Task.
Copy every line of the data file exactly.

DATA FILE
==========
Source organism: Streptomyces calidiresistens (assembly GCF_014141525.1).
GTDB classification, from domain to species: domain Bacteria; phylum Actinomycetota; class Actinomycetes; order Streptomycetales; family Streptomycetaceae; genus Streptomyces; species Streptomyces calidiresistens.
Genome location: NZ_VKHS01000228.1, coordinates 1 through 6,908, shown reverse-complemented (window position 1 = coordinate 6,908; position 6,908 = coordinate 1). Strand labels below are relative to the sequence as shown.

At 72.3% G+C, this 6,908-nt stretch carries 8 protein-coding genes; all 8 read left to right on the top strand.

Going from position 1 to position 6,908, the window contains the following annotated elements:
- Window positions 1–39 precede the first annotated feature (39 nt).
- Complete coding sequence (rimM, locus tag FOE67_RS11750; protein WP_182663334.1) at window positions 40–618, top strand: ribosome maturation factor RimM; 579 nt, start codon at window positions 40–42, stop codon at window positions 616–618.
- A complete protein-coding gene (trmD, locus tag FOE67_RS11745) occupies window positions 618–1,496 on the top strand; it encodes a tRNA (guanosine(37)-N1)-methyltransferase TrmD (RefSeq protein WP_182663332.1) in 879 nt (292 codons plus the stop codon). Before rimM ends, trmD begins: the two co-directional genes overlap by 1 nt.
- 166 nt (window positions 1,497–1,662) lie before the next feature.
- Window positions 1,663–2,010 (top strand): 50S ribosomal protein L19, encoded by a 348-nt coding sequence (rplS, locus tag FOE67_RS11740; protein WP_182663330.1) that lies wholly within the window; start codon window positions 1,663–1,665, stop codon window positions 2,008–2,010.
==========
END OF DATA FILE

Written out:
Source organism: Streptomyces calidiresistens (assembly GCF_014141525.1).
GTDB classification, from domain to species: domain Bacteria; phylum Actinomycetota; class Actinomycetes; order Streptomycetales; family Streptomycetaceae; genus Streptomyces; species Streptomyces calidiresistens.
Genome location: NZ_VKHS01000228.1, coordinates 1 through 6,908, shown reverse-complemented (window position 1 = coordinate 6,908; position 6,908 = coordinate 1). Strand labels below are relative to the sequence as shown.

At 72.3% G+C, this 6,908-nt stretch carries 8 protein-coding genes; all 8 read left to right on the top strand.

Going from position 1 to position 6,908, the window contains the following annotated elements:
- Window positions 1–39 precede the first annotated feature (39 nt).
- Complete coding sequence (rimM, locus tag FOE67_RS11750; protein WP_182663334.1) at window positions 40–618, top strand: ribosome maturation factor RimM; 579 nt, start codon at window positions 40–42, stop codon at window positions 616–618.
- A complete protein-coding gene (trmD, locus tag FOE67_RS11745) occupies window positions 618–1,496 on the top strand; it encodes a tRNA (guanosine(37)-N1)-methyltransferase TrmD (RefSeq protein WP_182663332.1) in 879 nt (292 codons plus the stop codon). Before rimM ends, trmD begins: the two co-directional genes overlap by 1 nt.
- 166 nt (window positions 1,497–1,662) lie before the next feature.
- Window positions 1,663–2,010 (top strand): 50S ribosomal protein L19, encoded by a 348-nt coding sequence (rplS, locus tag FOE67_RS11740; protein WP_182663330.1) that lies wholly within the window; start codon window positions 1,663–1,665, stop codon window positions 2,008–2,010.